With a stay on the International Space Station (ISS) usually lasting around six months, today’s astronauts have to be ready to deal with all sorts of happenings on the orbiting outpost 250 miles above Earth, including dental emergencies. Think about it — if one of your molars starts aching real bad while you’re in space, a short drive to your local dentist is out of the question.
With scenarios like that in mind, NASA spends time teaching its astronauts dentistry skills that cover everything from fillings to extractions.
Matthias Maurer, a German astronaut currently training for the SpaceX Crew-3 mission to the ISS in late October, this week tweeted a couple of photos showing him participating in dentistry training at NASA’s Johnson Space Center in Houston.
“Before flying to space, astronauts train in minor dental procedures so we can change a filling or even pull a tooth if we have to,” Maurer said in the tweet. He added that he hopes he won’t need the skills during his upcoming mission that he’s dubbed “Cosmic Kiss” as a nod to his love for space.
A dentist's perspective🪥🦷 Before flying to space, astronauts train in minor dental procedures so we can change a filling or even pull a tooth if we have to. 🤞 I won't need these skills during #CosmicKiss but it always helps to be prepared. #tbt pic.twitter.com/9bhDTjGEQb
— Matthias Maurer (@astro_matthias) July 22, 2021
In a 2012 NASA report reviewing the matter of spaceflight dental emergencies, the agency noted that the longer astronauts spend in space, the more likely such an event will take place. Certainly as NASA moves toward long-duration crewed missions to the moon and Mars, robust procedures for dealing with dental emergencies will become all the more necessary.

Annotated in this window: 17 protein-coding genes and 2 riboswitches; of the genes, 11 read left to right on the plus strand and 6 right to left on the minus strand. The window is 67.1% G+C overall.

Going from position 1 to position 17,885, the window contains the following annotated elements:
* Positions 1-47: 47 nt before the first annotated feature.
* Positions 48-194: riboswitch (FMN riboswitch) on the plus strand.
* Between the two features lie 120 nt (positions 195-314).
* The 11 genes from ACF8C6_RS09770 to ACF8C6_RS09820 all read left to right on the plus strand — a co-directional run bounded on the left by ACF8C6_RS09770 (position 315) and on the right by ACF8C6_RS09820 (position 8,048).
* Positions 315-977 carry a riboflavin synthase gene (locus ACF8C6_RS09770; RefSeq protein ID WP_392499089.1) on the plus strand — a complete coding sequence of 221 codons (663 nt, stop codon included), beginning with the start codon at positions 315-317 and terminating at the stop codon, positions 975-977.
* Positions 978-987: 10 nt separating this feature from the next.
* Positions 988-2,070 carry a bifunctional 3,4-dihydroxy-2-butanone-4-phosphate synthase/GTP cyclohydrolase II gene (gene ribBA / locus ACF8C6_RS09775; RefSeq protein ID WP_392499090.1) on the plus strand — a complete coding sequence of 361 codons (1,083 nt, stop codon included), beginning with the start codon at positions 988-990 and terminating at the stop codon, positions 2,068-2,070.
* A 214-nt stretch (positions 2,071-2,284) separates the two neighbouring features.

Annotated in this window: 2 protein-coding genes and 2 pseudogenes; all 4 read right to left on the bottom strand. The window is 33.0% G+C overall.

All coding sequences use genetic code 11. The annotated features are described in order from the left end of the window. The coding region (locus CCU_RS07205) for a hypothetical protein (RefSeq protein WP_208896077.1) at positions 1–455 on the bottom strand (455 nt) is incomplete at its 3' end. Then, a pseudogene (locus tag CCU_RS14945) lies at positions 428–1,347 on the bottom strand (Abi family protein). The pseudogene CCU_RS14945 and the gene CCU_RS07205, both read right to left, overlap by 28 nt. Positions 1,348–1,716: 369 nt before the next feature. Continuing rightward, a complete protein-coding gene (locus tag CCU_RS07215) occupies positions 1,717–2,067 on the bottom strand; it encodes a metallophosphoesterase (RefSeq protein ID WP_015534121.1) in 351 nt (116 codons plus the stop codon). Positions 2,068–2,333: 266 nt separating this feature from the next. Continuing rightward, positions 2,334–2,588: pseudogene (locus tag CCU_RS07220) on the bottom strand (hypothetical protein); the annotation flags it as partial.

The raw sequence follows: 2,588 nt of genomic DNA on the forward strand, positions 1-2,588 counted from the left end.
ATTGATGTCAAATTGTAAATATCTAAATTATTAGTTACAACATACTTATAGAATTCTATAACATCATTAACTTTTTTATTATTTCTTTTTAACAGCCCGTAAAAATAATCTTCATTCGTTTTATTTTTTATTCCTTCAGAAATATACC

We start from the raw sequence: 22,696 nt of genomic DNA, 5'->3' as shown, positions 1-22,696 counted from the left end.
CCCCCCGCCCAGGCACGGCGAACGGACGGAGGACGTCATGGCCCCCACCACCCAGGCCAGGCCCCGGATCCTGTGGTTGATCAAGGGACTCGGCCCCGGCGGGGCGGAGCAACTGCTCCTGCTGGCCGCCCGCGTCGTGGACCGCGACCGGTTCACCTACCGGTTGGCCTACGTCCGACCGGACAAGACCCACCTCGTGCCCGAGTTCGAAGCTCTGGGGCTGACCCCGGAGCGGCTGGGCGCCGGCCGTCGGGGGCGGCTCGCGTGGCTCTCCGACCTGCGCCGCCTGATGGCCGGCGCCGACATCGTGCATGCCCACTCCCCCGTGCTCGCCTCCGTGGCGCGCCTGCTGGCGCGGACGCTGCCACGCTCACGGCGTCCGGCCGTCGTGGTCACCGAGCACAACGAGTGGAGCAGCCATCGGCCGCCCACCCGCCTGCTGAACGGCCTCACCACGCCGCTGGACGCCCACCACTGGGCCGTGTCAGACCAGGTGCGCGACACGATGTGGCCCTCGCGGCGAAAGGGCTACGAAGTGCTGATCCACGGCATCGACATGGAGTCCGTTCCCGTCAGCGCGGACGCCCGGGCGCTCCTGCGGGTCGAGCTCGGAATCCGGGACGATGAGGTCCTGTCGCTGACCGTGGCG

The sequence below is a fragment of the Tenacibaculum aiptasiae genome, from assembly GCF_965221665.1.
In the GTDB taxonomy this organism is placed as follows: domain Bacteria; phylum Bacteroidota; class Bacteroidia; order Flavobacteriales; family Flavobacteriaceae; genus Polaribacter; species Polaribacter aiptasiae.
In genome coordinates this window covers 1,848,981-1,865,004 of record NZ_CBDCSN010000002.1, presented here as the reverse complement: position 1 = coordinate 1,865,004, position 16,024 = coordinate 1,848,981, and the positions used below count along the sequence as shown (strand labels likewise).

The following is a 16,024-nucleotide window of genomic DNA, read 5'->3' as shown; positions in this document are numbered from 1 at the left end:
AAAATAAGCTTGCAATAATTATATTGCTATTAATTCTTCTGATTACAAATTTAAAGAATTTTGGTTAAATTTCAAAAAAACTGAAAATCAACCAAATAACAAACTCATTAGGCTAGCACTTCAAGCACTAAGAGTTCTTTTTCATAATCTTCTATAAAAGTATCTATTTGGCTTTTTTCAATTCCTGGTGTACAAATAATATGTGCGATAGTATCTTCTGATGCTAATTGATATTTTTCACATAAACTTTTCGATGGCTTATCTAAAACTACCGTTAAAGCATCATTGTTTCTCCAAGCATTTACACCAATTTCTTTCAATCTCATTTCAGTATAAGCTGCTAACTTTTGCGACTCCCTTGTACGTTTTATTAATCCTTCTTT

Up until 2012, there had been no reports of an in-flight dental emergency among American astronauts, though in 2011 an astronaut’s crown displacement on the ISS was successfully temporarily repaired by a crew member using onboard supplies.
The report notes that Russian cosmonauts have reported lost fillings and crowns in-flight that may have been dislodged by vibrations during a rocket launch, and also highlights a case in 1978 when a cosmonaut reportedly suffered “incapacitating dental pain” during the last two weeks of his 96-day flight aboard Salut 6.
Luckily for future space tourists using services offered by the likes of Blue Origin and Virgin Galactic, the trips will be really short and so there’ll be no chance of any dental emergencies occurring. In other words, there was never any chance of Jeff Bezos having to perform an emergency root canal on his brother Mark during their 10-minute trip to the edge of space earlier in the week.
For more insight into how astronauts work and live aboard the International Space Station, check out this collection of fascinating videos made by former visitors to the orbiting outpost.